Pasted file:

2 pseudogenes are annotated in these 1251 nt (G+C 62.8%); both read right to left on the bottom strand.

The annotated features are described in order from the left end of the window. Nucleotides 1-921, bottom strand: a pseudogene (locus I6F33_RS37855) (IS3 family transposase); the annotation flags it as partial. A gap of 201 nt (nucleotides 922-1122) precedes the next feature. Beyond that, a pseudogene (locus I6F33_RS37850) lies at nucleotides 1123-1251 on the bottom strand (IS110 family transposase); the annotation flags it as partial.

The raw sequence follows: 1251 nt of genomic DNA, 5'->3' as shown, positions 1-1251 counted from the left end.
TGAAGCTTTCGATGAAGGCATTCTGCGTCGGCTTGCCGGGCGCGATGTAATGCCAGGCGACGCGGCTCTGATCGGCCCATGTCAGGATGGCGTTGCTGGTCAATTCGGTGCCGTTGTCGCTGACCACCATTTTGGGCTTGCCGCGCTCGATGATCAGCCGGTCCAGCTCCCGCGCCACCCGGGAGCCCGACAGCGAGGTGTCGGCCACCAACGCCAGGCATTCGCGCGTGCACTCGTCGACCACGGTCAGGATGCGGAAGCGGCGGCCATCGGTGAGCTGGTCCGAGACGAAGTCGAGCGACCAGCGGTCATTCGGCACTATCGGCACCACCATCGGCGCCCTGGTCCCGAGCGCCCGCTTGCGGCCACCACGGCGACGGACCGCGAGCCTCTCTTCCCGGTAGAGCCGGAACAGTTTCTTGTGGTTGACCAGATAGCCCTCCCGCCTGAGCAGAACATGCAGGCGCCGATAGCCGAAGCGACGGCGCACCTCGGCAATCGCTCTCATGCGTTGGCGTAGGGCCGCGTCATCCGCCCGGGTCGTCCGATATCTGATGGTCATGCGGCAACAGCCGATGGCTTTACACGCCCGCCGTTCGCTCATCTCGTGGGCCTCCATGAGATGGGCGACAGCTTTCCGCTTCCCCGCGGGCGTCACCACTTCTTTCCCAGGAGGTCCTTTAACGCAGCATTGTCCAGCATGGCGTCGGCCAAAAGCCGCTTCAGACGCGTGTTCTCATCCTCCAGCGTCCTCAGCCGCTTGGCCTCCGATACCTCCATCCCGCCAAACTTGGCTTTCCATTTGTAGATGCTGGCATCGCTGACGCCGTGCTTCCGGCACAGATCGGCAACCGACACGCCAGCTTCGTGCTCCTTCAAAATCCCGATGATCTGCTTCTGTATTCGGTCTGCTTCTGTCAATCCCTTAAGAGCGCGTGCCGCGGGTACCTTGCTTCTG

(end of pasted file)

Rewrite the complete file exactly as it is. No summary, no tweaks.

2 pseudogenes are annotated in these 1251 nt (G+C 62.8%); both read right to left on the bottom strand.

The annotated features are described in order from the left end of the window. Nucleotides 1-921, bottom strand: a pseudogene (locus I6F33_RS37855) (IS3 family transposase); the annotation flags it as partial. A gap of 201 nt (nucleotides 922-1122) precedes the next feature. Beyond that, a pseudogene (locus I6F33_RS37850) lies at nucleotides 1123-1251 on the bottom strand (IS110 family transposase); the annotation flags it as partial.

The raw sequence follows: 1251 nt of genomic DNA, 5'->3' as shown, positions 1-1251 counted from the left end.
TGAAGCTTTCGATGAAGGCATTCTGCGTCGGCTTGCCGGGCGCGATGTAATGCCAGGCGACGCGGCTCTGATCGGCCCATGTCAGGATGGCGTTGCTGGTCAATTCGGTGCCGTTGTCGCTGACCACCATTTTGGGCTTGCCGCGCTCGATGATCAGCCGGTCCAGCTCCCGCGCCACCCGGGAGCCCGACAGCGAGGTGTCGGCCACCAACGCCAGGCATTCGCGCGTGCACTCGTCGACCACGGTCAGGATGCGGAAGCGGCGGCCATCGGTGAGCTGGTCCGAGACGAAGTCGAGCGACCAGCGGTCATTCGGCACTATCGGCACCACCATCGGCGCCCTGGTCCCGAGCGCCCGCTTGCGGCCACCACGGCGACGGACCGCGAGCCTCTCTTCCCGGTAGAGCCGGAACAGTTTCTTGTGGTTGACCAGATAGCCCTCCCGCCTGAGCAGAACATGCAGGCGCCGATAGCCGAAGCGACGGCGCACCTCGGCAATCGCTCTCATGCGTTGGCGTAGGGCCGCGTCATCCGCCCGGGTCGTCCGATATCTGATGGTCATGCGGCAACAGCCGATGGCTTTACACGCCCGCCGTTCGCTCATCTCGTGGGCCTCCATGAGATGGGCGACAGCTTTCCGCTTCCCCGCGGGCGTCACCACTTCTTTCCCAGGAGGTCCTTTAACGCAGCATTGTCCAGCATGGCGTCGGCCAAAAGCCGCTTCAGACGCGTGTTCTCATCCTCCAGCGTCCTCAGCCGCTTGGCCTCCGATACCTCCATCCCGCCAAACTTGGCTTTCCATTTGTAGATGCTGGCATCGCTGACGCCGTGCTTCCGGCACAGATCGGCAACCGACACGCCAGCTTCGTGCTCCTTCAAAATCCCGATGATCTGCTTCTGTATTCGGTCTGCTTCTGTCAATCCCTTAAGAGCGCGTGCCGCGGGTACCTTGCTTCTG